Skipping the Cable Companies for Broadband

In most smaller areas of the US, broadband is a far away illusion. The big cable companies can’t justify running lines and installing all the necessary hardware for every farmer in America. So what’s a country boy to do? If you’re Paul Conlin, of Blaze Broadband, you make your own company and sell services to the poor, dial-up savages around you. Paul, a former automotive engineer, had once shared a high speed connection with a neighbor in order to bring the cost to a relatively normal level. Once word got out that he had “teh intarwebz” he did some research into WISPs, or Wireless ISPs.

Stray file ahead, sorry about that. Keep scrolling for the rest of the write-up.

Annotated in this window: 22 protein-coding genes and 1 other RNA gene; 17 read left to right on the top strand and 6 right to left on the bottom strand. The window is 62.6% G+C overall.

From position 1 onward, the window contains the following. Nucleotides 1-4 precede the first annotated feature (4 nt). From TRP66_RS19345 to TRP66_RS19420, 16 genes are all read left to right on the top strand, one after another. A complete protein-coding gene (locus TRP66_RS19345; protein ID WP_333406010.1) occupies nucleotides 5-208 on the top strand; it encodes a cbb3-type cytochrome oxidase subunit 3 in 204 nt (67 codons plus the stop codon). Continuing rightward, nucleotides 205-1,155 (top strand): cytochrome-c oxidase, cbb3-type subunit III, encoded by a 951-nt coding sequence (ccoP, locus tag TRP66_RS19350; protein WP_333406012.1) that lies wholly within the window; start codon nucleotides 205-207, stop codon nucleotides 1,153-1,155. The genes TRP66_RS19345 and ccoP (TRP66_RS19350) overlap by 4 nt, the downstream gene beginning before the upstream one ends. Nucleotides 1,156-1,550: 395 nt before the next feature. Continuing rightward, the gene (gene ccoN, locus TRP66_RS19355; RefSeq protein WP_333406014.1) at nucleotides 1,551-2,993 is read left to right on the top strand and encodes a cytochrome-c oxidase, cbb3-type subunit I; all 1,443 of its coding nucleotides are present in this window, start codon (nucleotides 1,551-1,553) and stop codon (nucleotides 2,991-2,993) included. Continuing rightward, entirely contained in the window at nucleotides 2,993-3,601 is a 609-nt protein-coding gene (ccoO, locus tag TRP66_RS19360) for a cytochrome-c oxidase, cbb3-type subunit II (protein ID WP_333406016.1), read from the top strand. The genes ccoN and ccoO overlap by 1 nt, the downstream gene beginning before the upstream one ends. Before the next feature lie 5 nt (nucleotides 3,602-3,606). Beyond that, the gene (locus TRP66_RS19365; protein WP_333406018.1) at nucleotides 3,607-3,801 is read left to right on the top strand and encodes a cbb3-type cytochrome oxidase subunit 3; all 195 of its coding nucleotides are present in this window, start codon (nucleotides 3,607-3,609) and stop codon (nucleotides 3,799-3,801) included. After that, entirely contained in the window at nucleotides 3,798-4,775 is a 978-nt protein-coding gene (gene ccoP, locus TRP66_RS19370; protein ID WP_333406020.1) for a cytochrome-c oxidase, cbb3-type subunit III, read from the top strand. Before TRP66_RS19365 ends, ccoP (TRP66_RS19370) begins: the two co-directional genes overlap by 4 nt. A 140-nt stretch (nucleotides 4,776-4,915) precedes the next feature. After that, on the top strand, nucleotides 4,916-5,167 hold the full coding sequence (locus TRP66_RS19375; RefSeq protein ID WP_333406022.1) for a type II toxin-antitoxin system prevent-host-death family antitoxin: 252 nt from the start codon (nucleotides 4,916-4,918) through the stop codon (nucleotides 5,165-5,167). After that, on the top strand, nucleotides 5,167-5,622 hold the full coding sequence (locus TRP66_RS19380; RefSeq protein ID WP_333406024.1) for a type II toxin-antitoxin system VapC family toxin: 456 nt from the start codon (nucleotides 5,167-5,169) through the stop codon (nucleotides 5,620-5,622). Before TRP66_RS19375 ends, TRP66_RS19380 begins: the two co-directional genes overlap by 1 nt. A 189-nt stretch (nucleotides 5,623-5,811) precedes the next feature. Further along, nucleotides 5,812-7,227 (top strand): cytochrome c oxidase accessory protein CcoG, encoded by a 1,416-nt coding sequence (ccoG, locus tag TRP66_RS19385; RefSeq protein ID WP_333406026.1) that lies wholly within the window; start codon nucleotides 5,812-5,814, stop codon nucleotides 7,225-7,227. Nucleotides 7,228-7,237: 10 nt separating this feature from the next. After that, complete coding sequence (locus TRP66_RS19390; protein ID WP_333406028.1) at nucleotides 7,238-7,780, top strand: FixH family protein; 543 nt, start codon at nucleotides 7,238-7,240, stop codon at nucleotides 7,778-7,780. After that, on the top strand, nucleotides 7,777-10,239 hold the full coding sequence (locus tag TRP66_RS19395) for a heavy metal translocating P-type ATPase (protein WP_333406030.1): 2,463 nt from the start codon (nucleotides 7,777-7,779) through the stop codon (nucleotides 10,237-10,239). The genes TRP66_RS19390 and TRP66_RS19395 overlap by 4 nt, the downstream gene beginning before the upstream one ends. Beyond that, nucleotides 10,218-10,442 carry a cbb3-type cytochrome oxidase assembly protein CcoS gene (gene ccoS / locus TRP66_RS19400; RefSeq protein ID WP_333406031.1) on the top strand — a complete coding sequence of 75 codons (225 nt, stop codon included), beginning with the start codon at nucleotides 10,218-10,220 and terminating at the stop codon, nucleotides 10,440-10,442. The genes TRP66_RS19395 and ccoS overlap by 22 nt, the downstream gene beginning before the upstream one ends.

With the help of a neighbor (who’s house is on the tallest hill in the area) began broadcasting a wireless umbrella Fauquier County. He uses commercially available microwave equipment to share his incoming line with those who subscribe to his service. But that’s not all he does. He also has to take the local geography into account, and at times must bounce signals off of customer’s homes (for a discount) to access new areas. He is also the installer and tech support for Blaze Broadband.

The dishes he places on customer’s homes act just as any incoming cable connection would. Once the signal is received from the outside source, it can be used within the home like any broadband. He currently boasts 10Mbps on the site’s webpage, which is awkwardly written in Comic Sans. If you’re reading this from dial-up or Panera’s wi-fi, perhaps you should start a company like Paul. Help your neighbors.

Sources: The Washington Post, Blaze Broadband

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